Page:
7 Companies Committed to Cleaning Up Plastic Pollution

BY ON April 12, 2018
One to One Pledge: Norton Point pledges to remove one pound of ocean plastic pollution for every pair of sunglasses it sells.

One to One Pledge: Norton Point pledges to remove one pound of ocean plastic for every pair of sunglasses it sells.

Plastic trash has created a global problem. Luckily, some global companies are pitching in to help clean it up, use it up, and stop more of it from being thrown away. In honor of Earth Day 2018 and Earth Day Network’s “End Plastic Pollution” campaign, here are seven companies committed to cleaning up plastic pollution:

Adidas – Adidas has partnered with the non-profit Parley for the Oceans to develop a shoe made from recycled marine plastic. The “UltraBoost” sneaker uses an average of 11 plastic bottles, incorporating recycled plastic into shoe laces, the webbing and lining on heels, and sock liner covers. UltraBoosts are ultra popular – one million of the shoes sold in 2017. No wonder Eric Liedtke, the head of Adidas’ Global Brands unit, told the SXSW conference that the company wants to produce all its products from recycled ocean plastic by 2024. Meanwhile, Adidas has also started phasing out plastic bags in its 2,900 retail stores worldwide.

Method – Method made its mark on the cleaning products world by creating cleansers that contained safer ingredients in stylish bottles consumers wouldn’t mind keeping on their countertops. The new Method bottles broke new ground again by being the first to be fashioned from plastic waste collected from the ocean. Here’s why – and how – they did it.

Norton Point – This sunglasses manufacturer exists to make sustainable sunglasses from ocean plastic and plant-based materials. Norton Point collects plastic from the waters in and around Haiti, then processes it into pellets and molds them into frames for The Tide Sunglasses collection. The Massachusetts-based company also gives back 5% of net profits to global clean-up, education and remediation practices.“We believe that plastic flowing into our oceans is one of our greatest environmental challenges,” company co-founder Ryan Schoenike has said. “We have chosen to become part of the solution.” To that end, Norton Point has promised to clean up one pound of plastic from the ocean for every product it sells.

West Paw – Given that ocean plastic harms so many aquatic animals, there’s something sweet about the fact that West Paw uses recycled plastic for the toys and beds it makes for the land animals we love the most – our pets. The company’s “IntelliLoft” eco-fiber is stuffed into dog pillows and beds, and woven into plush toys like the cute Madison Moose. To date, using IntelliLoft has helped West Paw divert 12.6 million plastic bottles from the landfill – and that’s not something to bark at.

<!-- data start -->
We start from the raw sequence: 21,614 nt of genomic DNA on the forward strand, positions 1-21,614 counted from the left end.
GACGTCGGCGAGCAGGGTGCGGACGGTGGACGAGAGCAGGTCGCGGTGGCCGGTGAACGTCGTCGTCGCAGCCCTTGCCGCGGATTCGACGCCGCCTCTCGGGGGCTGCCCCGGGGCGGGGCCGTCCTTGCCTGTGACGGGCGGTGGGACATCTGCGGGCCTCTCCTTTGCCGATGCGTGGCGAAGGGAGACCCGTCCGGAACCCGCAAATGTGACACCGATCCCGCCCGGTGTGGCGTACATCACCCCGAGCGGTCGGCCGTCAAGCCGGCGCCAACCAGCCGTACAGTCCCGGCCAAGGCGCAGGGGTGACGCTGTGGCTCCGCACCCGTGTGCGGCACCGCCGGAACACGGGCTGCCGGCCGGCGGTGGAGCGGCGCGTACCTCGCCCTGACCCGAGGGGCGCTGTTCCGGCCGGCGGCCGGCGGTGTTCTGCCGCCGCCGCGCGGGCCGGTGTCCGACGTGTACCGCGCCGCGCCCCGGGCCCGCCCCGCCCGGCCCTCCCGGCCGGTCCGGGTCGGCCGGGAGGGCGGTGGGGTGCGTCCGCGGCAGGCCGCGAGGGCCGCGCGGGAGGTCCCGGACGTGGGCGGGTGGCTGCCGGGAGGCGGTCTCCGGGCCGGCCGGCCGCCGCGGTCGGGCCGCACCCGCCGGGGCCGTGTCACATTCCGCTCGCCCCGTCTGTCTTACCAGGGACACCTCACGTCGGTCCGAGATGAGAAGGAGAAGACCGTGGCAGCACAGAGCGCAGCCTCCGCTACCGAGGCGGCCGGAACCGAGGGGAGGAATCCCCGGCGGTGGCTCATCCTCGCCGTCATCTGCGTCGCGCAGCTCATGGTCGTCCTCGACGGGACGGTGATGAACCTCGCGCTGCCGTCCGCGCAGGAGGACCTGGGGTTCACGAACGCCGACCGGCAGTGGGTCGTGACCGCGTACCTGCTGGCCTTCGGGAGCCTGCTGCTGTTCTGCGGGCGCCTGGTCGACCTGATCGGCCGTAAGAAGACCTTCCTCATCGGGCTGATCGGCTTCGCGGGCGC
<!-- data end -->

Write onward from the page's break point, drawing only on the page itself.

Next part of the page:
ClifBar – The power bar company made a significant commitment to zero waste fittingly on Earth Day 2001. Initially, they switched to recycled paper and discouraged disposable dishes. Today, they’ve stopped shrink-wrapping the boxes that contain their bars, and are making the boxes themselves from 100 percent recycled paperboard. The company’s SHOT BLOKS  packaging was redesigned to save 25,000 pounds of packaging a year. By the way, ClifBar is no slouch on the climate change front, either. Its 115,000 square foot headquarters is LEED Platinum certified. A majority of its electricity and 70% of its hot water come from solar. And the innovator’s COOL HOME PROGRAM provides employees with up to $1,000 annually to make eco-improvements to their homes.

Waitrose – The venerable British grocery store chain has committed to removing all disposable coffee cups – including their plastic lids – from its shops by Autumn, 2018. “We believe in doing everything we can to protect our environment,” declares the company on its website.  “While we know that we need to do more, removing disposable cups is the right thing to do.” Waitrose says the move will save more than 52 million cups each year, as well as 221 tonnes of plastic and 665 tonnes of paper annually. Waitrose’s action is in stark contrast to that of Starbuck’s, which has become the target of the “Break Free From Plastic” global campaign demanding that the coffee company take more responsibility for its contribution to the growing plastic pollution crisis.

Rubber Maid – It’s harder to clean up pollution than to prevent it from happening in the first place. Good thing Rubber Maid is around. The company has long been in the business of selling reusable food containers that can replace plastic wrap, plastic lunch baggies, plastic water bottles, plastic cleanser bottles…you get the point. But Rubber Maid doesn’t only focus on reducing plastic waste. Its Green Living website page also links to the federal government’s Energy Savers website, provides tips on how to recycle, and can help you live “simply without clutter.” All good!

Want to learn more? Earth Day Network has compiled this terrific primer and action tool kit that even gives you a calculator so you can see how much plastic you really use every day. And learn what plastic has to do with clean air and why you should care about ditching plastic pollution.

Photo via Norton Point

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TOPICS: Air Pollution, Carbon Pollution, Environment, Pollution